• You only have two cost levers to adjust profit margin: Cost of Goods Sold (COGS) and sales price.

  • Warranty can be a killer but ultimately, you need to do right by your customers. Do the math and factor in your warranty obligations when setting the sales price for your product. Remember: it's the total cost of ownership margin, not the sales margin that you need to optimise for.

    • Reverse Logistics

    • Reputation

    • Cashflow

    • Flow on Investment


Managing risk and leveraging the supply chain

Managing risk throughout the business is critical. When it comes to the supply chain, it’s no different. The supply chain is a reliance on third parties at many stages and each of those reliances means risk. Few businesses could have predicted COVID-19 for example.

Identifying issues within the supply chain can help reduce risk and increase revenue. Like most elements in hardware manufacture: the earlier issues are identified, the better.

Tips to mitigate supply chain risk

Have diversity in the supply chain

  • Understand the broader capability of your supply chain––designing with your supply chain capabilities in mind is key.

  • Feed their capabilities into your design processes.

  • Leverage their expertise to improve your products.

Keep choices broad

  • Have alternative suppliers for your regular purchases.

  • Have alternative methods for producing your key parts.

  • Explore all options for sourcing your key components.

Leverage the supply chain

  • Many companies focus on increasing revenue through expanding their customer base and market share. Paying close attention to the supply chain is another, often under-utilised, way to improve an organisation’s bottom line.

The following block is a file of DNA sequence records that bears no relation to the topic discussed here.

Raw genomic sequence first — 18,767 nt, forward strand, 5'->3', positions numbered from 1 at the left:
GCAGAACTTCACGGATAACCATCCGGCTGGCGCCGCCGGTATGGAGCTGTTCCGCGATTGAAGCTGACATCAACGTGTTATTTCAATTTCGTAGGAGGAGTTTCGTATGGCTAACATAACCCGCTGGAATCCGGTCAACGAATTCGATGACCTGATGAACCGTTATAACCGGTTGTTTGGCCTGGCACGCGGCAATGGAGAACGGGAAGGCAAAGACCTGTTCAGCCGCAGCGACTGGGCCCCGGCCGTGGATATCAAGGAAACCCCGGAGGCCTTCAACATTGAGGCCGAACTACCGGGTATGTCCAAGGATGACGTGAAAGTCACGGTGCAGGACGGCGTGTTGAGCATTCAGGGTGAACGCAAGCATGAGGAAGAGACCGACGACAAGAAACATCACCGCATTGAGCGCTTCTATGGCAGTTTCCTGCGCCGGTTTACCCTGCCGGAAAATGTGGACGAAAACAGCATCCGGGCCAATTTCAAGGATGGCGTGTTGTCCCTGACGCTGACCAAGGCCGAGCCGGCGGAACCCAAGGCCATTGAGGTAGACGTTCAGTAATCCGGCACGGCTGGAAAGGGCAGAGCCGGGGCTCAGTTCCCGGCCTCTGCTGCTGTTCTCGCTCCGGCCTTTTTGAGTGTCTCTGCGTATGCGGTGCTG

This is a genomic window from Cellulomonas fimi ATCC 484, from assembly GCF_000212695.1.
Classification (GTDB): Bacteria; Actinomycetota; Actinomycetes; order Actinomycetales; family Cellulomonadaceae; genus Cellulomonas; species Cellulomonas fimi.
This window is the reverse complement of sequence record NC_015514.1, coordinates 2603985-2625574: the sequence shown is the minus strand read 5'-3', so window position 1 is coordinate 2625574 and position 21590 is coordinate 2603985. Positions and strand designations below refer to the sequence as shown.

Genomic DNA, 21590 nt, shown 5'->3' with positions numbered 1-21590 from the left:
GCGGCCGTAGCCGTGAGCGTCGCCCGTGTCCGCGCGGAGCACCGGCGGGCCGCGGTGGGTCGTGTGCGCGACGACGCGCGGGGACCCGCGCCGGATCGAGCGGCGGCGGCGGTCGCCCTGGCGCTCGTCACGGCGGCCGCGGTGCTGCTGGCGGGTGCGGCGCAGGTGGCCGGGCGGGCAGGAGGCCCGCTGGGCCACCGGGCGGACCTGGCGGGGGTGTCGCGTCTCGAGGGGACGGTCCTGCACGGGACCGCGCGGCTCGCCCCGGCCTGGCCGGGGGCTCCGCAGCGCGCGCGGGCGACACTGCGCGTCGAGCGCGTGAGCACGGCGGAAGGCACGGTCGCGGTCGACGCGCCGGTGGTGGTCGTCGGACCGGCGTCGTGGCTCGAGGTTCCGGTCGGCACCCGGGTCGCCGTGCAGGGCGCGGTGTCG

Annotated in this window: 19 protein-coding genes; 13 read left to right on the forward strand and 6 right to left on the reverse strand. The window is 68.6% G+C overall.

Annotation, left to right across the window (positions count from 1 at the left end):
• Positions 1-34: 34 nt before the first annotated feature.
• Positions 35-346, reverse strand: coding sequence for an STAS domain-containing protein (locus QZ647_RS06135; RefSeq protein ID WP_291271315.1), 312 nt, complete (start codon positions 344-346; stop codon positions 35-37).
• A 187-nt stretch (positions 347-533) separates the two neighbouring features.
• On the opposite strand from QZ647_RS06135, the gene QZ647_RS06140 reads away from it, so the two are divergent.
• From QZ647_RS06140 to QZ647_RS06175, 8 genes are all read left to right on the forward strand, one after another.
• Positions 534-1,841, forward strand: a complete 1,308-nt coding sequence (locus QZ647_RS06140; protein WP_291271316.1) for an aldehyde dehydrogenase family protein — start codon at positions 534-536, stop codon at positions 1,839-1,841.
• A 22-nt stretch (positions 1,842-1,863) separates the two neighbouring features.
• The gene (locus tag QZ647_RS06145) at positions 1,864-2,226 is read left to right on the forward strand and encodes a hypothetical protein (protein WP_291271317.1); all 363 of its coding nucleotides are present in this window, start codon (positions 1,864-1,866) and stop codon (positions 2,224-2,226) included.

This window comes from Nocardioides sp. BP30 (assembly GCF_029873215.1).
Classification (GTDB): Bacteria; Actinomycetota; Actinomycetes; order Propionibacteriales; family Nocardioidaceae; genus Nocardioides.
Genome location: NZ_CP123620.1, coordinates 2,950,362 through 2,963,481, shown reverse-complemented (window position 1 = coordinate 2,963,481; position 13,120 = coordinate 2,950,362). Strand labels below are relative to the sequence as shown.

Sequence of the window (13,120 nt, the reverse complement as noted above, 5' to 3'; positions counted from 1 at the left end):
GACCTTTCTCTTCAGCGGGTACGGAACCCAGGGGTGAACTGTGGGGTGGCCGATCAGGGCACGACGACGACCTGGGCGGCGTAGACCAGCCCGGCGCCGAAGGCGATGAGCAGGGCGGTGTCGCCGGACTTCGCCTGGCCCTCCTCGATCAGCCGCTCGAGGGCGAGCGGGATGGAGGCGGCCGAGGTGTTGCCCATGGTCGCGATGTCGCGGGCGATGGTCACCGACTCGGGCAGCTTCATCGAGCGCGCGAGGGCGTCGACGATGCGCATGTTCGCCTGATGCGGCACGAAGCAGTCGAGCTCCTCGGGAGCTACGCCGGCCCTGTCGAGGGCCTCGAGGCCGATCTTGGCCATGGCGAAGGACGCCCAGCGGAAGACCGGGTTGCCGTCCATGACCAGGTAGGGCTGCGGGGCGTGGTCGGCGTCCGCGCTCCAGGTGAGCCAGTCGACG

• Be proactive and solicit feedback early via DFM reviews.

  • Implement processes to manage and control manufacturing changes.

  • Work with your supply chain to understand the cost drives and tradeoffs.

For Matthew Pryor, AgTech Pioneer, who co-founded Observant, which helps farmers reduce costs and improve productivity, taking advantage of the supply chain helped turn the company around. By leveraging a newly established supply chain, with better manufacturing partners, Observant successfully resolved critical quality issues. Over the long term, this helped reduce time-to-market for new products and transformed the capital efficiency of inventory to sales.


Scaling successfully and sustainably

It’s known that many hardware businesses fail before they even have a chance to scale. And this occurs for many reasons: lack of cash flow, lack of a visible market, poor planning, and many others. One mistake some company’s make: keeping ways of working static. In reality, scaling means transforming the business. As a company scales, ways of working must adapt to accommodate those changes. It’s necessary to decide how quickly you will scale and whether to be aggressive and accelerate quickly vs taking risks and gradually adapting as you grow the business. This balance should be considered continually when starting out and as you grow.

While the failure rate for hardware startups is high: success stories show that there are many ways to reduce risk and scale successfully. Ensuring a strong consumer market exists for your product through the development of an MVP, keeping strong cash flow through the company, and taking advantage of the supply chain are some ways to manage risk and improve chances of scalability.


Additional Resources


About the ELEVATE program

Elevate is an innovation education series developed and delivered by HardworX and Western BACE, and supported by LaunchVic. It’s hardware content for hardware innovators, by hardware innovators. As a community-driven event, Elevate engaged with stakeholders across the hardware innovation ecosystem to design and deliver bespoke content. Elevate consisted of meetups, masterclasses, and bootcamps to help startups scale, anticipate risk, and establish manufacturing. This blog series shares learnings from those events for the benefit of the wider hardware community.